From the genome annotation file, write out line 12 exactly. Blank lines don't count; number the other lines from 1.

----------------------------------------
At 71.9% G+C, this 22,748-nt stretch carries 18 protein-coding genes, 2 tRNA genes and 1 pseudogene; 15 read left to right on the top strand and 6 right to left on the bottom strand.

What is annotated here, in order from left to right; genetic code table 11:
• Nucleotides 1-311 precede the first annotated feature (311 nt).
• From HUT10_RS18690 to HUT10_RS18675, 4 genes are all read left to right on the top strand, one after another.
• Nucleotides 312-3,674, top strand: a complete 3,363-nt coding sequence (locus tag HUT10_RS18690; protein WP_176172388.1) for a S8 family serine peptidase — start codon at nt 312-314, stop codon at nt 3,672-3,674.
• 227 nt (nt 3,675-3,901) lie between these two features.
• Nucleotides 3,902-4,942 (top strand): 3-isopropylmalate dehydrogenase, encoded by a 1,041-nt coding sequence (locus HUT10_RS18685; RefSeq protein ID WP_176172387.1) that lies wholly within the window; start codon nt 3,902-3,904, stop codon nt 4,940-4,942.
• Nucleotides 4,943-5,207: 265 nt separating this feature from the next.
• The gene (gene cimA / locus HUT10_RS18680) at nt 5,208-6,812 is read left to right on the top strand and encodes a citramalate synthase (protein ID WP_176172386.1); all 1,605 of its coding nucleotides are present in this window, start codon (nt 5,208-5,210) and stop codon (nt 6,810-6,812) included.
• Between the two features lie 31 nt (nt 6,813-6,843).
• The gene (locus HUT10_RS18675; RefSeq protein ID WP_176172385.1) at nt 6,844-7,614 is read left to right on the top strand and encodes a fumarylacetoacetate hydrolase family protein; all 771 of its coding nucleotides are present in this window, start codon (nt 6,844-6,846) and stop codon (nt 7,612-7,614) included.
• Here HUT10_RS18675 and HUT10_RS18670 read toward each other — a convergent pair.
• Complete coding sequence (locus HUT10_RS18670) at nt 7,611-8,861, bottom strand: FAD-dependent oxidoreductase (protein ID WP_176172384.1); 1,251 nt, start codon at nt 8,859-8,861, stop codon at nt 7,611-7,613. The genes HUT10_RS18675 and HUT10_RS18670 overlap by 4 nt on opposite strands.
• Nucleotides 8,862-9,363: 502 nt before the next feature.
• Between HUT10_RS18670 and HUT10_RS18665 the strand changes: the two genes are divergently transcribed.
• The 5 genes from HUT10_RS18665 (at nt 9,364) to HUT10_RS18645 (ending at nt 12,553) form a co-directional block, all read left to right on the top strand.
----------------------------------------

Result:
• Here HUT10_RS18675 and HUT10_RS18670 read toward each other — a convergent pair.